Langass is home to many species of bird, plant, tree and insect. The woodland provides a sheltered environment for wildlife and plants to develop and with the introduction of more broadleaved trees it is hoped that Langass will contain a more diverse range of wildlife and plants in the future. During a visit to the woodland you might see or hear some of the following species.

The first trees were planted at Langass in 1969 by the Forestry Commission as part of an experimental project to monitor the growth of conifer trees in an exposed environment. Since Urras an Craobh Uibhist a Tuath was formed in 2005 they have begun to introduce more broadleaf species to improve the woodlands biodiversity.
Conifer trees
The majority of the trees in Langass are conifer trees. Conifers bear pinecones and are evergreen with spiky, needle-like leaves. Most of the conifers in Langass Woods are Sitka Spruce and Lodgepole pine which were introduced in 1969. These hardy species came from Canada and Alaska and were selected for their ability to grow in the wet peaty soil and the harsh coastal environment of North Uist. However there is also the odd Douglas Fir which is very distinctive in the autumn and Scots Pine.


Broadleaf trees
Thanks to the shelter provided by the conifer trees in Langass it has been possible to plant a number of native broadleaf trees, such as Rowan, Holly and Willow, some of which have been planted by S2 pupils from Lionacleit School. It is hoped that even more species such as Alder and Birch will be planted soon. These trees provide a rich source of food and shelter for many birds and insects.

The woodland provides an excellent source of food and shelter for many birds. During a visit to Langass you might be lucky enough to spot some of the following species so keep your eyes and ears alert.
Female Chaffinch
(Photograph by LJ Hadley)
Many small songbirds can be seen in Langass Woods, among them the Chaffinch, Siskin, Willow Warbler, Pied Wagtail, Robin, Wren and Goldcrest. They feed on pinecones, seeds and insects. Many of these birds would not have been seen on North Uist up until relatively recently, but as the woodland has started to mature it has provided shelter and food for them. With the introduction of broadleaf trees the woodland will attract many more species of bird in the future.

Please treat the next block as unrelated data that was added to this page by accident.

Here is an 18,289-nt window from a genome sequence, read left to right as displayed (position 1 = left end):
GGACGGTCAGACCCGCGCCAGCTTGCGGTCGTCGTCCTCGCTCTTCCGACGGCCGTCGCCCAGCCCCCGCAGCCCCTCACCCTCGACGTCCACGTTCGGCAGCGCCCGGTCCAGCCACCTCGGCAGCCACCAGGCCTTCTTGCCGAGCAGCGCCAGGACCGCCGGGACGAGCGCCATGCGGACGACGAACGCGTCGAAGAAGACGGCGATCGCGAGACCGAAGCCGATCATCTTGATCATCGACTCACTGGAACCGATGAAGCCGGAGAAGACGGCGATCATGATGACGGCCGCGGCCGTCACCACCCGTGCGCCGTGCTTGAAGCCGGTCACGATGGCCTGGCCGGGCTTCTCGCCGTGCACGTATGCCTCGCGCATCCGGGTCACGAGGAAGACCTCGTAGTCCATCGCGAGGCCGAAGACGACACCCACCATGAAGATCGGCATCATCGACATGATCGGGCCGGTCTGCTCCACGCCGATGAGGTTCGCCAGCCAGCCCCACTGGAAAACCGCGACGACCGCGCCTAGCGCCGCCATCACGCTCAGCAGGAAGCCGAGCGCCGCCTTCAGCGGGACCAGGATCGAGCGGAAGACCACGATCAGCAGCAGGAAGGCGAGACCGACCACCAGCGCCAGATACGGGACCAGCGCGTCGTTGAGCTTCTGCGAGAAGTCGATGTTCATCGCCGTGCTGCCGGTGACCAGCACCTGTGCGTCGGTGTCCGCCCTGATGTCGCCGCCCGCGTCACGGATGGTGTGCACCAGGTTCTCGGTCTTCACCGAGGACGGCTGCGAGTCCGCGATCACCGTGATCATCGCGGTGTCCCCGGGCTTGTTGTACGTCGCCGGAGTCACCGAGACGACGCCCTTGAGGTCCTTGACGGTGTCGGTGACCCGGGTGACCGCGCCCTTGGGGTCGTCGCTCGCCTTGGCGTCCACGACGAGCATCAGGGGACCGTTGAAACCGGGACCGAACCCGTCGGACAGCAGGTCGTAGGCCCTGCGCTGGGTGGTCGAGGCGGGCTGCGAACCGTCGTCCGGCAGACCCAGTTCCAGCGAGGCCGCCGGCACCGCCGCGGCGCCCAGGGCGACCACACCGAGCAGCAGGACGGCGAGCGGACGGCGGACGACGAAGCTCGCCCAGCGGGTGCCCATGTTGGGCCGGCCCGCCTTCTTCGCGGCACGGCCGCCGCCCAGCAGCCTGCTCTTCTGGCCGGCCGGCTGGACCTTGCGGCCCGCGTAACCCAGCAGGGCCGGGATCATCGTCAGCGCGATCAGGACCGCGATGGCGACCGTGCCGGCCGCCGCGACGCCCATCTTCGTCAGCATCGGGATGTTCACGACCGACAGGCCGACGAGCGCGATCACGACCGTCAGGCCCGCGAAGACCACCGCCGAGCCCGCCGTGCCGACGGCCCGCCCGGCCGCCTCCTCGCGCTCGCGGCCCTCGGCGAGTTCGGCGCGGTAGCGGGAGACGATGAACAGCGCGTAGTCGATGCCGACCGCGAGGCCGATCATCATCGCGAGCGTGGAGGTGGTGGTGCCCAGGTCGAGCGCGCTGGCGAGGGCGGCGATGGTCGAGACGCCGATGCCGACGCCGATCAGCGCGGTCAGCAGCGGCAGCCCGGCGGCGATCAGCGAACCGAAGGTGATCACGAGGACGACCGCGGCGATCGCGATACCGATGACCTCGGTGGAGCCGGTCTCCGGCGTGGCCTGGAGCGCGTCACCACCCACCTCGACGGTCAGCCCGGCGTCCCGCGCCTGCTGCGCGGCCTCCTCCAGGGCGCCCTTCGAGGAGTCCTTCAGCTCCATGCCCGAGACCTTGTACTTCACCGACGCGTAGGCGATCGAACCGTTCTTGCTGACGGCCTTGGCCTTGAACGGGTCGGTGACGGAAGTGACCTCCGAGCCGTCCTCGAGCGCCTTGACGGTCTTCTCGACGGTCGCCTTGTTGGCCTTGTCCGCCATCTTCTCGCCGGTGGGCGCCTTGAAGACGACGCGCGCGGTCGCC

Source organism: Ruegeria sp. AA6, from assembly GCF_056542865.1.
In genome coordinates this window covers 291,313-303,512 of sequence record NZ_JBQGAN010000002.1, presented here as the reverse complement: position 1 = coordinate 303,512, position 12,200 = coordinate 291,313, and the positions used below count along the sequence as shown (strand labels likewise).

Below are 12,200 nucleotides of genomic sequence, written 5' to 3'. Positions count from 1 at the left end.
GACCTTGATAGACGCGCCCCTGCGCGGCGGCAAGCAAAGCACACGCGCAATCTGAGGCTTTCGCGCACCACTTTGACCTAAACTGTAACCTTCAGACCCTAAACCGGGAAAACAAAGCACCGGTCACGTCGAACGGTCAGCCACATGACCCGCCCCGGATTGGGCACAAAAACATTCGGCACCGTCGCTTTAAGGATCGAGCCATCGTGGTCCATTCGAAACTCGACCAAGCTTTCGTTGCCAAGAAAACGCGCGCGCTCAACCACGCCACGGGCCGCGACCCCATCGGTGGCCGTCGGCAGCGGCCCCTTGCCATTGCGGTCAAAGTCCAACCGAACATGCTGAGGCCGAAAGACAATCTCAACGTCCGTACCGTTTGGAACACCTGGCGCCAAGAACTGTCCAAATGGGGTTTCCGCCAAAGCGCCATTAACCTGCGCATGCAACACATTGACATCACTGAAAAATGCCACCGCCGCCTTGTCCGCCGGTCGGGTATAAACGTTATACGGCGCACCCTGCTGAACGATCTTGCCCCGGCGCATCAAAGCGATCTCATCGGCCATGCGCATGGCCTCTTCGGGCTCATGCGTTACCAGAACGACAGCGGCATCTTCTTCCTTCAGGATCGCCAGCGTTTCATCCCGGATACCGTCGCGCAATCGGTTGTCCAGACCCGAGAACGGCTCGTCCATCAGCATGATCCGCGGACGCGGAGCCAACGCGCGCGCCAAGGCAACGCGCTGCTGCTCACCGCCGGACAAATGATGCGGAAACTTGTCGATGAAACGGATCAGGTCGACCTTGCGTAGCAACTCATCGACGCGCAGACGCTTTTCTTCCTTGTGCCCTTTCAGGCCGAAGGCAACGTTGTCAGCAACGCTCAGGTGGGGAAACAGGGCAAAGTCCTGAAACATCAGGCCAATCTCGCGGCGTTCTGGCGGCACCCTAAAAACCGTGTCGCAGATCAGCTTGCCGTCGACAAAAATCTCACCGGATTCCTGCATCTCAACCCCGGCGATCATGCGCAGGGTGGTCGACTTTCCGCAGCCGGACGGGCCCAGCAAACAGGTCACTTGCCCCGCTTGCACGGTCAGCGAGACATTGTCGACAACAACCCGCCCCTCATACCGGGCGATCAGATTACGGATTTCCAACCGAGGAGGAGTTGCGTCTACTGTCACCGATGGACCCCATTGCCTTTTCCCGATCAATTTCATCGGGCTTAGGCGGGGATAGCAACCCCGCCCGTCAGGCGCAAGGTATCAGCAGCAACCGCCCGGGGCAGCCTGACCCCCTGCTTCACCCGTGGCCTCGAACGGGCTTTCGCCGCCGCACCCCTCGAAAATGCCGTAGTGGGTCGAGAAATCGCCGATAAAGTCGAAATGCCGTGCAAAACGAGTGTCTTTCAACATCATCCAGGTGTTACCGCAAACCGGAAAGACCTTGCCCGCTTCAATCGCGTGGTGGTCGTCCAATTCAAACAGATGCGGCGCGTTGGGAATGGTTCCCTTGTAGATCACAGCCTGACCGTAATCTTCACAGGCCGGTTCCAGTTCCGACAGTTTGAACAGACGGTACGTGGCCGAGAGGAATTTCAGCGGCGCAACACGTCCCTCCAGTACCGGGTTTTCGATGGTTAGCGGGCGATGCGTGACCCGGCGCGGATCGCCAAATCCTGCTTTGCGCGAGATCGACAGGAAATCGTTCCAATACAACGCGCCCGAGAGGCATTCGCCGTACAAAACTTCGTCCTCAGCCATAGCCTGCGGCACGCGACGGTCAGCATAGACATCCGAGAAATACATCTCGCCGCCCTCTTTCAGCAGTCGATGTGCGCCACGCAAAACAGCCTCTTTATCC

Listen to birdsong on the Virtual Map of Langass Woods.
In the winter Woodcock, a type of wading bird similar to the Snipe, is common in Langass. As its name suggests the Woodcocks native home is in the woodland. This large clumsy looking bird uses its long bills to search for insects in soft ground.
Birds of Prey
Birds of prey don’t generally breed within the woodland but the following birds can often be seen on passage. Buzzard, Peregrine, Merlin, Short Eared Owl, Hen Harrier, Golden Eagle and Sea Eagle.
For more information on these birds please visit the RSPB website.

A variety of bugs, slugs, snails, centipedes and millipedes make their home among the leaves, under bark and beneath fallen branches within Langass. Broadleaved trees support a much more diverse range of insects, so as more broadleaved trees are planted the diversity of insects will increase in turn creating richer source of food for many birds. A species of woodwasp occurs in the woodland and looks very menacing yet is completely harmless. It lays its eggs in the wood of living trees. Larvae feed on the wood for two years before emerging as adults.

The woodland is home to a variety of plant species. Depending on the season you visit you may see some of the following.
The denser areas of conifer woodland support a poor range of flowering plants, however in contrast the open areas support a much richer variety. Tormentil, St Johns Wort, Wood-sorrel and Bramble are some of the species which currently grow in Langass. Once more broadleaved trees are planted they will create conditions for a more diverse range of flora to establish.
Many ferns like the damp and shady conditions of the woodland. The most common fern you will see in Langass is the Lady Fern, which grows almost everywhere. Other varieties such as spleenwort are also common.
Moss and Lichens:
If you look closely at the moss carpets growing on the woodland floor at Langass you will be able to appreciate the beauty and variety of these miniature plants. They provide cover for insects and perfect conditions for seeds to germinate and grow. Sphagnum moss is common in the wetter areas and is the main building block for peat formation.
Lichens grow in areas where other plants find it very difficult to grow e.g. on the bark of a tree or the vertical surface of a rock. Some lichens are very sensitive to pollution and only grow where the air is very clean and pure. Certain species of lichen were traditionally used in the islands for dying yarn and produce a wonderful array of warm russet shades.


Fungi are very important in woodlands as they recycle all the dead plant material, releasing food which can be used by living plants to grow. The majority of the fungus grows under the ground so we only know they are there when the fruiting body (mushroom, toadstool or bract) is produced. The best time to see fungi at Langass is in the autumn.